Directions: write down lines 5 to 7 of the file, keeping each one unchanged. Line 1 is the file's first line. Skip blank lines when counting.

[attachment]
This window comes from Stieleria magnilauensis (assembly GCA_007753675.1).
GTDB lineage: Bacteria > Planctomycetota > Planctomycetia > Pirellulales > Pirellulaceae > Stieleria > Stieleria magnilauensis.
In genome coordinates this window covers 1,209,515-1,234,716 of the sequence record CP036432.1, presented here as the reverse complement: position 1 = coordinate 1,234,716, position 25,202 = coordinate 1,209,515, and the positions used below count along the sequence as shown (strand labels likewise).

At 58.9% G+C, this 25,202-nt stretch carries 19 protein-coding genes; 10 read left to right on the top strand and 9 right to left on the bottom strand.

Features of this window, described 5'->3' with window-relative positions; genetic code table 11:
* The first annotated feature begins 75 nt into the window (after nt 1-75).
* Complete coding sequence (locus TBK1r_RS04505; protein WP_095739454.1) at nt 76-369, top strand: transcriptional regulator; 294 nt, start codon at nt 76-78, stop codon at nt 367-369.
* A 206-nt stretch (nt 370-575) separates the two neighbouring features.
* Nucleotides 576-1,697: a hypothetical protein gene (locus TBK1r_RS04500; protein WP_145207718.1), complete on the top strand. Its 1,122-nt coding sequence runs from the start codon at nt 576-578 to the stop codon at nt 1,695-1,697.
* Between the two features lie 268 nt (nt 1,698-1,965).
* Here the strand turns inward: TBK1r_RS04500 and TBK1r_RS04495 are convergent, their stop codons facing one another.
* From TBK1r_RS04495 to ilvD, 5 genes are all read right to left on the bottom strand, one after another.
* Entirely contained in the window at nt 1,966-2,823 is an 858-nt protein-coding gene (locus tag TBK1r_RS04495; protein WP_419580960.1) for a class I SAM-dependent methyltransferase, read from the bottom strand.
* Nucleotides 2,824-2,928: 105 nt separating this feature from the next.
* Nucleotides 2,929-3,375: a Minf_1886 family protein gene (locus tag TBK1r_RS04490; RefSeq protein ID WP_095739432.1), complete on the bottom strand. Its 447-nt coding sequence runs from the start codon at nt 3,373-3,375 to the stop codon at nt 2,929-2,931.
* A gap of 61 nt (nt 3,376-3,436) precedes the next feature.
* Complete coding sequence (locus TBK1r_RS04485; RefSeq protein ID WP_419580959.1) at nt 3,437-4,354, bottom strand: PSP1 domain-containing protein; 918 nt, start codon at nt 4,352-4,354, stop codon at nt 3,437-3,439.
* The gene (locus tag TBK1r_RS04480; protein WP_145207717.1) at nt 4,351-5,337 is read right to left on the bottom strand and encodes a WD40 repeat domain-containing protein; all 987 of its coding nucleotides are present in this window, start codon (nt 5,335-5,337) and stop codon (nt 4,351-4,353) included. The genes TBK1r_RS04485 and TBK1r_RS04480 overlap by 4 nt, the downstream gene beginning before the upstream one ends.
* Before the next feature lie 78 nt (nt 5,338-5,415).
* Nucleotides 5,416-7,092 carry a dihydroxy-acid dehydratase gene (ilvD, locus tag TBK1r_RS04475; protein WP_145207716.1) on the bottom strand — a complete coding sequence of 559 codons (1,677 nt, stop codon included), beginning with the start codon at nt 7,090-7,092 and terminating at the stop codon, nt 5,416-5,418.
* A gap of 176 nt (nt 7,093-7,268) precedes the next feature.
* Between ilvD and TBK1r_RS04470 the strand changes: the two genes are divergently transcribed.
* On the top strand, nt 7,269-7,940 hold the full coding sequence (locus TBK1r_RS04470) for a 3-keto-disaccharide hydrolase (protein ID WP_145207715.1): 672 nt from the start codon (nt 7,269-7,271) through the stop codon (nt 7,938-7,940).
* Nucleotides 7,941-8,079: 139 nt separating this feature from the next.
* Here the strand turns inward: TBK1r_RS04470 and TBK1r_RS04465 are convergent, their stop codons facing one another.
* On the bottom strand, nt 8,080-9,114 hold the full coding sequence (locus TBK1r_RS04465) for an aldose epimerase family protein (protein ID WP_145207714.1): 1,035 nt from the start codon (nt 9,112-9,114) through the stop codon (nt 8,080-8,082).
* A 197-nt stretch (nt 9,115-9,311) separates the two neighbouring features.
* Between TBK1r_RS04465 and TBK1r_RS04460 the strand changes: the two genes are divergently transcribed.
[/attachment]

Features of this window, described 5'->3' with window-relative positions; genetic code table 11:
* The first annotated feature begins 75 nt into the window (after nt 1-75).
* Complete coding sequence (locus TBK1r_RS04505; protein WP_095739454.1) at nt 76-369, top strand: transcriptional regulator; 294 nt, start codon at nt 76-78, stop codon at nt 367-369.